The Definition of Cylinder Drum
On a revolver, a spring activated device housed in the bottom of the frame beneath the cylinder that engages alignment notches in the cylinder.
It stops the cylinder's rotation and holds it in place each time a chamber in the cylinder is in alignment with the barrel.
19 Other Firearms Definitions You Need To Know
A semi-automatic pistol in which the barrel and breechblock are locked together for the full distance of rearward recoil travel,
after which the barrel returns forward, while the breechblock is held back. After the barrel has fully returned,
the breechblock is released to fly forward, chambering a fresh round in the process.
The tendency of a firearm when fired to move backwards, and a little upwards as a reaction to the force of the projectile moving down the barrel.
As Newton says, to every action there is always an equal and opposite reaction. The mass of the firearm provides some inertia to counteract the momentum of recoil.
What remains is absorbed by at the shoulder or the hand. The heavier the gun, the less the recoil. The more powerful the cartridge, the more the recoil.
A person who can shoot up to the mechanical capability of their weapon.
The first shot from a rifle that has been cleaned, and not fired recently may go to a different point of impact, for the same point of aim than a rifle that has been fired recently.
This first shot is referred to as a shot from a cold, clean, bore.
A shotgun term which refers to the manner in which the pellets spread out as they exit the gun.
"The pattern" refers to the overall shape of the entire set. A tight pattern is one in which the pellets are closely grouped when they land on target.
A loose pattern is one in which the pellets are widely spread.
A concave, semi-cylindrical surface cut into the forward lump of a barrel set of a break-open firearm which revolves about the hinge-pin when the gun is opened.
Rifling that is formed by pulling a die made with reverse image of the rifling (the 'button') down the pre-drilled bore of a firearm barrel.
a type of fighting in which small units engage the enemy with personal weapons at very short range,
potentially to the point of hand-to-hand combat or fighting with hand weapons such as swords or knives.
The area of a gun range where firearms are pointed when they are fired. The area of the range forward of the firing line.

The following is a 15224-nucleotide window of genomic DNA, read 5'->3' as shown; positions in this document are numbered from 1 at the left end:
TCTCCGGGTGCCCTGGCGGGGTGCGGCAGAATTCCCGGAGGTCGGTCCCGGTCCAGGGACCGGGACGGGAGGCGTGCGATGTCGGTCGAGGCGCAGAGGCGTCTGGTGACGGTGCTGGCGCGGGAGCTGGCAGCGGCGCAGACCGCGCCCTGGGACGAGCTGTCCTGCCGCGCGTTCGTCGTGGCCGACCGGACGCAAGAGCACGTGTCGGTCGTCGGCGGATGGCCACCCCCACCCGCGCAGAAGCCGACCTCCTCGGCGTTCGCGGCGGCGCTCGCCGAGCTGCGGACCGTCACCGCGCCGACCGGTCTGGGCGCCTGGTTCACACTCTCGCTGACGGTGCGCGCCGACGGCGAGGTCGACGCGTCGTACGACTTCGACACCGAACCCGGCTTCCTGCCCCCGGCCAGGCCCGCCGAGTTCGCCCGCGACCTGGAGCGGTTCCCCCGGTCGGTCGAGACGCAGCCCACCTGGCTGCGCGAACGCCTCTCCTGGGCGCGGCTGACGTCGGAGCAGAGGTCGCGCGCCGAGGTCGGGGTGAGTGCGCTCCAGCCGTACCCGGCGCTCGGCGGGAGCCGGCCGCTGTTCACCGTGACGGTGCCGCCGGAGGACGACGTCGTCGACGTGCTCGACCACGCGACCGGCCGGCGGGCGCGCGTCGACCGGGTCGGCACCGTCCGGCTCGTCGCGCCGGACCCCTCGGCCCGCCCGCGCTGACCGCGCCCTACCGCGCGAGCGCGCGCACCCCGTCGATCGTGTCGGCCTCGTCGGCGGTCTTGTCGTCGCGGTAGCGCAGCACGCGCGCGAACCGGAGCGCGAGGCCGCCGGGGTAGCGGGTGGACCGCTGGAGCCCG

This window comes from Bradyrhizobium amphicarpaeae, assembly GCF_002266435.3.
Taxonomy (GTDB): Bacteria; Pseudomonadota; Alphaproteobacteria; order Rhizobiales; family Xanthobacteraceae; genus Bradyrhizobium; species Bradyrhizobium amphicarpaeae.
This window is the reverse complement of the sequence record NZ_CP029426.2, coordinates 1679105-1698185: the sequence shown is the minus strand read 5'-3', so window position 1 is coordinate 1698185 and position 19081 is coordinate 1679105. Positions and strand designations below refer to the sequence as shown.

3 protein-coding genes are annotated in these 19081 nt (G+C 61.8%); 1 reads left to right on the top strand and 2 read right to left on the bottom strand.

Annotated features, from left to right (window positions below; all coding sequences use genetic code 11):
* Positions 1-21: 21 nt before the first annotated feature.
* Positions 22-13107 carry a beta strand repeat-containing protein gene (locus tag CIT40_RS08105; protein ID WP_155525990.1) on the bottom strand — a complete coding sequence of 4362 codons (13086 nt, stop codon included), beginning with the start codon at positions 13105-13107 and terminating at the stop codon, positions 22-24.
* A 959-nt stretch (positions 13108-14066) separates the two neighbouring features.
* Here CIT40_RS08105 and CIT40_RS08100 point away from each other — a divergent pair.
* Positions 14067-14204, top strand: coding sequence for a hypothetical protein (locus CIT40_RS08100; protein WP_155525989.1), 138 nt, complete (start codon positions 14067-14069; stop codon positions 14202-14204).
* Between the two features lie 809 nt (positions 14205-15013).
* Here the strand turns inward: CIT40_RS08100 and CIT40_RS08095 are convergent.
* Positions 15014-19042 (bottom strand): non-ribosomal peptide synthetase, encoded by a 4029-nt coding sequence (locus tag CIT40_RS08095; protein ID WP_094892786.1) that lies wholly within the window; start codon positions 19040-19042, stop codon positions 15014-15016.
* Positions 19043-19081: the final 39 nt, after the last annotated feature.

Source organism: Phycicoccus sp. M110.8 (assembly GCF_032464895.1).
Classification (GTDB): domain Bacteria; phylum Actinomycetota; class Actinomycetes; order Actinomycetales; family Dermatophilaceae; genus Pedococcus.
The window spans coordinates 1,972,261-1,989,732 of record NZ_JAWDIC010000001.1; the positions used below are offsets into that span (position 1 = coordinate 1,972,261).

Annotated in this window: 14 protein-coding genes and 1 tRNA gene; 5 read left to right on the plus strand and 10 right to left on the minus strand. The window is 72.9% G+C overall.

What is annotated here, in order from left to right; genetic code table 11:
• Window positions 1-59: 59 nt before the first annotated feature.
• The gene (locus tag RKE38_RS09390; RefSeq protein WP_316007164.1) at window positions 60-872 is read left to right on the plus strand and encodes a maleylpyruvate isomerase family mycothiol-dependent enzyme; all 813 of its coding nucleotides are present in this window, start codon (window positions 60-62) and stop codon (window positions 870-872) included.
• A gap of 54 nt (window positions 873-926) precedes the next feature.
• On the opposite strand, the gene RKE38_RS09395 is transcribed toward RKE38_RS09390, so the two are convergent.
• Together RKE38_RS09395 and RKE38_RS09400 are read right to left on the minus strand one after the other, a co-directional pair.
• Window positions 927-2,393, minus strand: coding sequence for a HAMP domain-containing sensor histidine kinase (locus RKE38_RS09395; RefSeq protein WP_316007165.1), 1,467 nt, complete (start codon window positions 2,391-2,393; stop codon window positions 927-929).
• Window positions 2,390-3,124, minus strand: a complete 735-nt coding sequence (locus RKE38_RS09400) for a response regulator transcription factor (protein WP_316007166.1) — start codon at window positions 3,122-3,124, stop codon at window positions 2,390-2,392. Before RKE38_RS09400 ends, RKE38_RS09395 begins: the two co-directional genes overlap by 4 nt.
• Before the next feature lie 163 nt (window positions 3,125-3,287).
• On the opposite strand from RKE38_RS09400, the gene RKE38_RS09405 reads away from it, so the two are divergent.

The tunnel down the barrel of a firearm through which the projectiles travel.
- A smooth-bore firearm is one that does not have rifling on the barrel's internal surface.
- A big-bore firearm is one that fires a large caliber.
- A small-bore firearm is one that fires a small caliber.
Abbreviation for Long Rifle. Typically used in the .22 caliber cartridge designation .22LR. However can be used as an abbreviation for Kentucky Long Rifle
A shooting position in which one or both knees are touching the ground, but the shooter is otherwise erect.
An action type that when the trigger is pulled, the only thing the trigger does is drop the hammer (or striker).
This applies to both revolvers, semi-automatic and automatic guns.
On a single action revolver, the gun must be manually cocked before it can be fired.
With semi-automatic and automatic guns that are single action, the only thing the trigger does is drop the hammer, striker or firing pin onto the cartridge.
Then the firearm is cocked again when from the recoil of the fired round.
A firearm that the gun is cocked and the hammer drops when the trigger is pulled is a double action gun.
The accumulation of unwanted material on solid surfaces. The fouling material can consist of either powder, lubrication residue, or bullet material such as lead or copper.
A musket shortened for cavalry use.
An opening. The ejection port is the opening in the side of a semi-auto from which spent cases are ejected.
A safety which is placed within the gun and is not accessible to the user. Internal safeties are generally designed to prevent unintentional discharges when the gun is dropped or mishandled.